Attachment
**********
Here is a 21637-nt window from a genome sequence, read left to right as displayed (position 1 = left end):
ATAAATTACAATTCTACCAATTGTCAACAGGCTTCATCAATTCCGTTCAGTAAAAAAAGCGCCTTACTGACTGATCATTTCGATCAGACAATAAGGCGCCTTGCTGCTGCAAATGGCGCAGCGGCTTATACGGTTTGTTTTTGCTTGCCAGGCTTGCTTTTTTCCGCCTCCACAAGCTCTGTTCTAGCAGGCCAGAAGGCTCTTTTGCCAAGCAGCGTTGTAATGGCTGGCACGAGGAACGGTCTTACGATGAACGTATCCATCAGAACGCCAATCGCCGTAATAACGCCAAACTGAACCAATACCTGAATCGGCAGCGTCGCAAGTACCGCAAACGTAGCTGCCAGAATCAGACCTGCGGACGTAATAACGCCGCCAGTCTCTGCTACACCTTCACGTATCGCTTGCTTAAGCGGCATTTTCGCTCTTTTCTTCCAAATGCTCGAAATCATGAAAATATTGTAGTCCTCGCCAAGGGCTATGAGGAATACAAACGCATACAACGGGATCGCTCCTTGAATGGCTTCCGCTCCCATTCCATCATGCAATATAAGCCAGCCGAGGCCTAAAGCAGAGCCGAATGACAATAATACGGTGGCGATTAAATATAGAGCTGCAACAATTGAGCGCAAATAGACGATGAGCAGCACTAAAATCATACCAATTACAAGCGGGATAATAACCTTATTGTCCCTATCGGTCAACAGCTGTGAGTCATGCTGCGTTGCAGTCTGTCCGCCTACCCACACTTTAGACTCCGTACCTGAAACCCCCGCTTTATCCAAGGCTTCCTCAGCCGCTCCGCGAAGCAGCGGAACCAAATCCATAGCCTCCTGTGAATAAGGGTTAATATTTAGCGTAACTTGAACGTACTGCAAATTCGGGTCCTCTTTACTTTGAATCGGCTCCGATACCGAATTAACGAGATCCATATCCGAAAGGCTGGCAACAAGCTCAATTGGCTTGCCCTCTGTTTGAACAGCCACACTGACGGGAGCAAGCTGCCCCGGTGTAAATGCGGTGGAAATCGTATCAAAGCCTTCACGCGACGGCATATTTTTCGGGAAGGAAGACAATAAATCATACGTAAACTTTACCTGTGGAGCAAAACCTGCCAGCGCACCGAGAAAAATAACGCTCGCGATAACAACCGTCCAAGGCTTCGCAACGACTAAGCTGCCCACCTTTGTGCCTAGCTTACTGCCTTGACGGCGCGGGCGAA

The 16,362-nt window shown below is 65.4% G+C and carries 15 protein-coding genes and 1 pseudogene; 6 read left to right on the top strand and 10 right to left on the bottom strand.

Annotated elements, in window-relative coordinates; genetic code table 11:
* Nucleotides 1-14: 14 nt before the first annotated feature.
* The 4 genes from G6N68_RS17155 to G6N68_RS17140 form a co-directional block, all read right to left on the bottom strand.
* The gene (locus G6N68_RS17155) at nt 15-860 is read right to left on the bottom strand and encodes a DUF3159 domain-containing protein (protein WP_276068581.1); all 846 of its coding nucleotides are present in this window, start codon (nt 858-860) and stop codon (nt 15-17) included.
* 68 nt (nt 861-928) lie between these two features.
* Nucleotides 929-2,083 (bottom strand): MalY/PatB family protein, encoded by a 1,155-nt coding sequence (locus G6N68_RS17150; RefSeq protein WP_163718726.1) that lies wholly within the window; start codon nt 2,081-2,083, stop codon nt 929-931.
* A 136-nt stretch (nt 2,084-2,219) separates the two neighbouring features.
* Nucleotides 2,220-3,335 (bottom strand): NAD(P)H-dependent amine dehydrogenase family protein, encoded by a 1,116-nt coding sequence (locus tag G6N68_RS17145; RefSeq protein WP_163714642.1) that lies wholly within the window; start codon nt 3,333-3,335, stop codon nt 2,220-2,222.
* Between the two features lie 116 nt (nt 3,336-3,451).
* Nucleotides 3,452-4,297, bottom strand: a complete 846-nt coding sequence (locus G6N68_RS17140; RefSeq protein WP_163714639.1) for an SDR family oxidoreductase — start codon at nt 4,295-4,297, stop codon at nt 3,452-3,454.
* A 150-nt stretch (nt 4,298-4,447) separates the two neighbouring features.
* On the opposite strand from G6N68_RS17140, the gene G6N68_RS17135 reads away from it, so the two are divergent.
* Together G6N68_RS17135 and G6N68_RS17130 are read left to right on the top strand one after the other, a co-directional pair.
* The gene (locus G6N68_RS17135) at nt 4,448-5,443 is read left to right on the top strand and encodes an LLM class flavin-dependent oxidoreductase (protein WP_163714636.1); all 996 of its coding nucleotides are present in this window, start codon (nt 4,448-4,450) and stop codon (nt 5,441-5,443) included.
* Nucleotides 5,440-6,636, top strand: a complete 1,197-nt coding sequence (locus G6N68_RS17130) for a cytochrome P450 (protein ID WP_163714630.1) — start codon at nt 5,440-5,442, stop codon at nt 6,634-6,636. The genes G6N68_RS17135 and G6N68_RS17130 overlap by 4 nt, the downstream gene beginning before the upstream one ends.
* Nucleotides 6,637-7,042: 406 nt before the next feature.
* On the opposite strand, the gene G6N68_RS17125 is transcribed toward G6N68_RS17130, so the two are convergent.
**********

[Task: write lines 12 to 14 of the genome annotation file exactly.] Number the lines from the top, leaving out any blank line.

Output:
* Between the two features lie 116 nt (nt 3,336-3,451).
* Nucleotides 3,452-4,297, bottom strand: a complete 846-nt coding sequence (locus G6N68_RS17140; RefSeq protein WP_163714639.1) for an SDR family oxidoreductase — start codon at nt 4,295-4,297, stop codon at nt 3,452-3,454.
* A 150-nt stretch (nt 4,298-4,447) separates the two neighbouring features.